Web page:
Little Will Help

17 November 2022


Cogito Ergo Non Serviam

Chancellor Raises UK Taxes, Cuts Spending


The Chancellor of the Exchequer, Jeremy Hunt, has just presented his autumn budget statement to the House of Commons. There was cheering from the government benches over the increased spending on schools and on increases in pensions and assistance payments in line with inflation. For the rest of the speech, however, they were silent, and appalled. He is raising taxes and reducing spending during a recession in order to fight inflation. That should reduce inflation, but it will deepen the recession. Such is the trouble with the stagflation the world is suffering. By the time the next election rolls around (by January 2025), the British standard of living will be 7% lower than it is today. This should ensure a Labour victory, and it is hard to see much of an alternative.

Focusing on the positive briefly (because there is not enough of it to require more time), The Treasury is going to spend £2.3 billion more for the next two years on the state schools. That works out to be about a thousand per pupil. This keeps a government pledge to return funding to 2010 levels in real terms.

The other positive point was the increase in pensions and assistance payments of 10.1%, which keeps the recipients even relative to inflation (more or less). This kind of indexing is fairly common around the world. The problem is that it does nothing to reduce inflation. Giving people more money to spend is expansionary, and so, this will be a headwind in bringing inflation under control.

After those two points, things get grim. Living standards are set to fall by 7% in the next two years according to the Office of Budget Responsibility [OBR]. The same group notes that 3.2 million more people will be paying income taxes under this budget. The reason is what the Brits call "fiscal drag." In American English of the 1980s, it was called "bracket creep." While tax rates and income thresholds at which those tax rates kick in remain constant, inflation brings pay increases. Making more money means one pays more in tax and sometimes at a higher marginal rate. So the extra salary and wages are eaten up with the tax bill.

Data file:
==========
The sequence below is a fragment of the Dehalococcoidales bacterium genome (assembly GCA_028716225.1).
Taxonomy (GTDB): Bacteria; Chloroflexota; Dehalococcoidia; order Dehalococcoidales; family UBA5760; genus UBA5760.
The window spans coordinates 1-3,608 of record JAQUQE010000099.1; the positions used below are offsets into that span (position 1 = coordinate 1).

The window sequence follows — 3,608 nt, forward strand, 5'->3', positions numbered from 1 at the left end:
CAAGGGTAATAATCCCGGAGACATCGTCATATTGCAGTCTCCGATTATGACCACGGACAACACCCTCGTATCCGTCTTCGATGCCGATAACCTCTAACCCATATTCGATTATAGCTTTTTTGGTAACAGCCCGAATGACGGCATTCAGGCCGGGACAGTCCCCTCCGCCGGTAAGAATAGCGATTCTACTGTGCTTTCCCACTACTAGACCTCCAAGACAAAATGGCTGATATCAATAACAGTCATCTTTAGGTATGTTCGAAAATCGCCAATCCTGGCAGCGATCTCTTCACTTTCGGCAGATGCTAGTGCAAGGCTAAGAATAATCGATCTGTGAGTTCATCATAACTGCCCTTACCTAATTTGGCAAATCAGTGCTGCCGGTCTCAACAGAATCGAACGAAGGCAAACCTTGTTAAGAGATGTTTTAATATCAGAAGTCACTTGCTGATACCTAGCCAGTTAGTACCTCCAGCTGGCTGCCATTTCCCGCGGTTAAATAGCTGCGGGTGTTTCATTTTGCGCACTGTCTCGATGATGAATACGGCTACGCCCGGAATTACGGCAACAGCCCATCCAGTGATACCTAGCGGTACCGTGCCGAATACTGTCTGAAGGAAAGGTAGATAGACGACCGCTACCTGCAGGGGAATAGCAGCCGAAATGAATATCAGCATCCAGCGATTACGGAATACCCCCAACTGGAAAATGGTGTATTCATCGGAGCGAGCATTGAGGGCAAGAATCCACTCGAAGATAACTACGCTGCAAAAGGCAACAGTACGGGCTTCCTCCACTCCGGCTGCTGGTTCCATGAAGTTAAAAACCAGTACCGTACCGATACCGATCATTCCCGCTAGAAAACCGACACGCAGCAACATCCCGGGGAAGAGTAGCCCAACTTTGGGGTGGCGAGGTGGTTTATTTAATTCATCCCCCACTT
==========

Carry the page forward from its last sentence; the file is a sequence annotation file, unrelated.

Those people are the lucky ones. Others who are not so lucky will lose their jobs. Unemployment is set to rise along with prices. The OBR expects half a million will lose their jobs in the coming months. Needless to say, they will have more immediate matters to consider than their tax bills. Any benefits they receive will drive up government spending by definition.

Despite all of this, the OBR says the British economy is going to shrink by 1.4% next year, largely because of the soaring cost of living. Moreover, the UK national debt will be £400 billion higher than forecast in March. The OBR adds, "The tax burden rises from 33.1 per cent of GDP in 2019/20 to 37.1 per cent of GDP at the forecast horizon, one per cent point higher than forecast in March and its highest sustained level since the Second World War." The election in two years will happen under these economic circumstances. Labour will have to do something incredibly stupid to lose that election, and Labour Leader Sir Keir Starmer is not stupid.

© Copyright 2022 by The Kensington Review, Jeff Myhre, PhD, Editor. No part of this publication may be reproduced without written consent. Produced using Ubuntu Linux.

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